Wednesday, June 10, 2020

Spotlight: Olympus OM-3

The Olympus OM-3 is a 35mm SLR camera from 1983. The camera is fully manual, and requires batteries only for the light meter. In fact, I believe the OM-3 is the final completely mechanical camera Olympus ever made. These OM-3 cameras did not sell well at the time, most likely because photographers either flocked to the more advanced electronic OM-4 (which also came out in 1983), or saved money and bought a mechanical OM-1(n), which remained on the market while the OM-3 was sold. The lack of sales led to a limited production run, which makes the OM-3 a pretty rare camera today.

The OM-3 has an advanced light meter that it shares with its OM-4 brother, which includes spot, multi-spot, and average metering. I just stuck to average metering during my time with the camera, cause I'm basic. The meter is a horizontal digital display that is viewable at the bottom of the camera's finder. It's easy enough to read in most light, and lights up at the press of a button if your surroundings get too dark. It's not my favorite display ( I prefer my meters vertical), but it gets the job done.

Besides the metering, the OM-3 is a relatively simple, no-frills camera. Since the OM-3 is mechanical, there are no automatic exposure modes to speak of. Unlike the OM-1(n), which this camera was meant to replace, the OM-3 does not have a mirror lock-up mode, or even a self-timer function. Like nearly all Olympus cameras, multiple exposures are not possible to perform with the OM-3. Boo.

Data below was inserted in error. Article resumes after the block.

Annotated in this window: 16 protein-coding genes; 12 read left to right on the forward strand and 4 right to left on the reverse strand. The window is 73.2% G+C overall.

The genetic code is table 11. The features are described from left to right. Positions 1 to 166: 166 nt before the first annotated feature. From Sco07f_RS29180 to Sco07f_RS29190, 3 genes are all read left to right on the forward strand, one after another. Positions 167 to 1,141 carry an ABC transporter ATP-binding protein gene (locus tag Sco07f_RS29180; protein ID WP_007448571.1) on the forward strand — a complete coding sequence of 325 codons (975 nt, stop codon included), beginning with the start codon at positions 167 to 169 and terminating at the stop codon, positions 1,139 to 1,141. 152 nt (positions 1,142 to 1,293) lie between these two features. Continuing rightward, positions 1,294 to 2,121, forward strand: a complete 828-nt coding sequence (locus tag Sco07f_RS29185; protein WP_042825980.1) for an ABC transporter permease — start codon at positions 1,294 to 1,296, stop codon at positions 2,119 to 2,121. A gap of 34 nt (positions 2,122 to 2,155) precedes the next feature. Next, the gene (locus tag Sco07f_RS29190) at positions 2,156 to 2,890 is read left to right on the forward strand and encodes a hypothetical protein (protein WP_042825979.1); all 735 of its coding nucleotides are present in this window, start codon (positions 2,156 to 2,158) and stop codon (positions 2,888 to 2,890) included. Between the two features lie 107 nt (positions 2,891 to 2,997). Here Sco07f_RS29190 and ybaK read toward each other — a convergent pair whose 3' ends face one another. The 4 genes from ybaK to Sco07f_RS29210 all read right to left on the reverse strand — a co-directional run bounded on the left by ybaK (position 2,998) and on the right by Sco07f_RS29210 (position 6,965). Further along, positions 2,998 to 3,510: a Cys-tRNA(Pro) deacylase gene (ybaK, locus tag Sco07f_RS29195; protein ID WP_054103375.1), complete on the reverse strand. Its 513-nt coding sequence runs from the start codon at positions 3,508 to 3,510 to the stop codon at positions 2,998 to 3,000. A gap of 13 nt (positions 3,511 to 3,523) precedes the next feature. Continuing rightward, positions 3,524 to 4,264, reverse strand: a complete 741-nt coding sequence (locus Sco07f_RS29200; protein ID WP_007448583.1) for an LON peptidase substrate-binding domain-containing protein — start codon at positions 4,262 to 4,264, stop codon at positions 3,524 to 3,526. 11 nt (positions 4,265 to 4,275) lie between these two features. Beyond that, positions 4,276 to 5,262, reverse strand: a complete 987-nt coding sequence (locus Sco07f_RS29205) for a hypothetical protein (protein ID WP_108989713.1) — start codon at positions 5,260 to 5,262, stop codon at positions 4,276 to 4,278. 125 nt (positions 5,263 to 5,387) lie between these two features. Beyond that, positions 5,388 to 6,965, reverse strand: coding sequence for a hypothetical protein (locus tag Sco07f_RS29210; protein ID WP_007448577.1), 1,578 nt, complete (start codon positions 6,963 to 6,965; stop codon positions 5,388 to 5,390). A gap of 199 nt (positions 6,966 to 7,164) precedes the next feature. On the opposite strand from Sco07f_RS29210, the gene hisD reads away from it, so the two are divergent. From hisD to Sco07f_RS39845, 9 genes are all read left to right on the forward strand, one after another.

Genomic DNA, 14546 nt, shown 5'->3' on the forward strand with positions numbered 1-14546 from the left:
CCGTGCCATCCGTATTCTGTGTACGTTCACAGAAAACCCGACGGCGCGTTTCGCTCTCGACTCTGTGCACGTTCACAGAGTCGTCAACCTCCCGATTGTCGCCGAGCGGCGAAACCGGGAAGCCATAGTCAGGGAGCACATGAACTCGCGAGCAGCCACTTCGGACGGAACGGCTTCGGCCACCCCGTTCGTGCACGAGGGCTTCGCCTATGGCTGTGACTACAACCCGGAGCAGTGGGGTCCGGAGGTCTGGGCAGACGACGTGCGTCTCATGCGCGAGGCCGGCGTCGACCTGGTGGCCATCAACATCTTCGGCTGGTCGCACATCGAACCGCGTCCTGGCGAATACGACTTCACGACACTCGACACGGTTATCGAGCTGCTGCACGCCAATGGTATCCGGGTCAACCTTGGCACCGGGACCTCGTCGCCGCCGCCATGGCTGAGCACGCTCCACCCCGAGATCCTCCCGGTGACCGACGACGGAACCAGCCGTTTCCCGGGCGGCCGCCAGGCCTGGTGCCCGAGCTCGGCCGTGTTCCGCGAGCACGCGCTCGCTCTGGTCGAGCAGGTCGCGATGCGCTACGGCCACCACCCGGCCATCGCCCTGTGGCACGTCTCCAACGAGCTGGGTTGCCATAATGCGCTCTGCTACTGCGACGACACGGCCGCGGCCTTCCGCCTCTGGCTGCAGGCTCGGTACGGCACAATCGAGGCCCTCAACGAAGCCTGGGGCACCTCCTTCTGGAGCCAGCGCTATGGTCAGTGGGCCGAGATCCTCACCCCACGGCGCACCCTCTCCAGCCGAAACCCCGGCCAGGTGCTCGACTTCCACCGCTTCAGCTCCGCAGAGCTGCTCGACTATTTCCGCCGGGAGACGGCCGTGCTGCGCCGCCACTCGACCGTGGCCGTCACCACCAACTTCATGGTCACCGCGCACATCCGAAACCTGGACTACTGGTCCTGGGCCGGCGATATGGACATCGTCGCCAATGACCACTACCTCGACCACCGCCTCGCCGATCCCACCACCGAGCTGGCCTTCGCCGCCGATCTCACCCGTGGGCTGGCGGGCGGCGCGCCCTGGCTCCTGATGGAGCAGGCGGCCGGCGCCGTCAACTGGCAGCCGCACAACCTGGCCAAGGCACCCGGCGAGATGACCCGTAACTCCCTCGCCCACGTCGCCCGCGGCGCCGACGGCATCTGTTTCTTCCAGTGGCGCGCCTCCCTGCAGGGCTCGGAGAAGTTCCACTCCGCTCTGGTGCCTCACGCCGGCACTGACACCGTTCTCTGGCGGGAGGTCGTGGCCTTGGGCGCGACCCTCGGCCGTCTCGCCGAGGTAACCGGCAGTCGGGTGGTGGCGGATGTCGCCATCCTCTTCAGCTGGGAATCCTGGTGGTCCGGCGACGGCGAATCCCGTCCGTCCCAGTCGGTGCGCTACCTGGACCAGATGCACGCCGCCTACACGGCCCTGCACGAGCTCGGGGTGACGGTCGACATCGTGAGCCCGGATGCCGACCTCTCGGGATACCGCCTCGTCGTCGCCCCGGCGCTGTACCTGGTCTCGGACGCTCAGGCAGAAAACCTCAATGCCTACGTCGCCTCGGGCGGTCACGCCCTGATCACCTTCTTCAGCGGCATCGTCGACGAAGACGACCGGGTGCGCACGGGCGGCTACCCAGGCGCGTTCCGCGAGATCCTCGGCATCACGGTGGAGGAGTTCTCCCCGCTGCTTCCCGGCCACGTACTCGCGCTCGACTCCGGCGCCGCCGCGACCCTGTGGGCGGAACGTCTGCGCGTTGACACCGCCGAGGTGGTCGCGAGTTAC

The shutter on the OM-3 is pretty quick, maxing out at 1/2000. Like all other mainline OM cameras, speeds are changed via a dial around the base of the lens mount. I like this setup. With OM cameras, you make adjustments to the shutter speed, aperture, and focus with your left hand, while all your right hand has to do is grip the camera and press the shutter release. At first the lack of a shutter dial on top of the camera is odd, but you get used to the OM method pretty quick.

Other features include interchangeable focusing screens (of which there are many), a built-in diopter for different types of eyes, and a battery-check button that pleasantly screams at you when battery power is sufficient.

Overall, the OM-3 is a fine camera, perfect for a student of photography. Unfortunately, the rarity and high price of the OM-3 will keep it out of the hands of most 35mm enthusiasts. Below are some photos I made with my OM-3, together with a 50mm f/1.8 Zuiko lens and Tri-X 400 film.